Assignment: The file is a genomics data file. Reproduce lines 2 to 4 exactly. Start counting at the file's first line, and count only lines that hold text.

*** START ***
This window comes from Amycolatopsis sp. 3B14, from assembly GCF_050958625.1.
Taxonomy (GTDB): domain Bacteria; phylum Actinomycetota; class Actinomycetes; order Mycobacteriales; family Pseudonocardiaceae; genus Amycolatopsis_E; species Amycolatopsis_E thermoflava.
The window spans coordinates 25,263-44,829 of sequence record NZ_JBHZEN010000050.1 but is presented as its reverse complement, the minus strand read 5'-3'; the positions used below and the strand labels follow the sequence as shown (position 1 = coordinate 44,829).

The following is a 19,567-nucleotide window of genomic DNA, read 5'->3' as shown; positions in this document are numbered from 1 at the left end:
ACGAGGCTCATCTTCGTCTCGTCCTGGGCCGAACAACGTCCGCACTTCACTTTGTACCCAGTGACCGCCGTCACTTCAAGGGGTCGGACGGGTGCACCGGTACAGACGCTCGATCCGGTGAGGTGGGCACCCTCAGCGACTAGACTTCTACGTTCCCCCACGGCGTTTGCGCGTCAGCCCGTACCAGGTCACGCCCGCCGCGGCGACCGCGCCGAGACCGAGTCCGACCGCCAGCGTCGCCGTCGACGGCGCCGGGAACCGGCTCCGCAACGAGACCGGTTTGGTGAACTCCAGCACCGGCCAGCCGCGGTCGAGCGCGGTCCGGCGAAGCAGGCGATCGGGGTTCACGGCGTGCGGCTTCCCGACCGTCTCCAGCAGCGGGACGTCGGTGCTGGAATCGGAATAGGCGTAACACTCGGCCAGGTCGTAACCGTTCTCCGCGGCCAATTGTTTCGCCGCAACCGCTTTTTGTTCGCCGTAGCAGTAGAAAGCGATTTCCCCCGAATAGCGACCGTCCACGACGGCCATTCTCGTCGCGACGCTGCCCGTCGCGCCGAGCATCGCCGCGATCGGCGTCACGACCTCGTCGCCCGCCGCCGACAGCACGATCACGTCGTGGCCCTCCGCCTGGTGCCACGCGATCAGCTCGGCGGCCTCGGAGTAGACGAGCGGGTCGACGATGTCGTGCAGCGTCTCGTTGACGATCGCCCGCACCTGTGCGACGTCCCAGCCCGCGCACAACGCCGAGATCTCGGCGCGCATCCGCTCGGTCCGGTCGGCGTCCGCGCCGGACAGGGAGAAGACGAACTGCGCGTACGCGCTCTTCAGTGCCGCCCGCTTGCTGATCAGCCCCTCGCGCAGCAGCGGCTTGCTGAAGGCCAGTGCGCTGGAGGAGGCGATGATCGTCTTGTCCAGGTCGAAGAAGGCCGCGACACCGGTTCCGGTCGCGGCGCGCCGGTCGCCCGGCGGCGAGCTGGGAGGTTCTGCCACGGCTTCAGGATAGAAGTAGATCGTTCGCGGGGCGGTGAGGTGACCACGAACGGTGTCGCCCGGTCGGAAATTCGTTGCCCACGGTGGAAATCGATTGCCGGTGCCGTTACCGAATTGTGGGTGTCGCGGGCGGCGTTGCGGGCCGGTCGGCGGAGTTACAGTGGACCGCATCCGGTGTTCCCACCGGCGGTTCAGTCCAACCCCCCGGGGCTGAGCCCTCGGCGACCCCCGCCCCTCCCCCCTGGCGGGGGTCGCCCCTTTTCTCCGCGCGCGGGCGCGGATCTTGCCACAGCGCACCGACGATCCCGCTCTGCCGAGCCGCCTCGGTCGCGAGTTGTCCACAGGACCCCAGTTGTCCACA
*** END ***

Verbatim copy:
Taxonomy (GTDB): domain Bacteria; phylum Actinomycetota; class Actinomycetes; order Mycobacteriales; family Pseudonocardiaceae; genus Amycolatopsis_E; species Amycolatopsis_E thermoflava.
The window spans coordinates 25,263-44,829 of sequence record NZ_JBHZEN010000050.1 but is presented as its reverse complement, the minus strand read 5'-3'; the positions used below and the strand labels follow the sequence as shown (position 1 = coordinate 44,829).

The following is a 19,567-nucleotide window of genomic DNA, read 5'->3' as shown; positions in this document are numbered from 1 at the left end: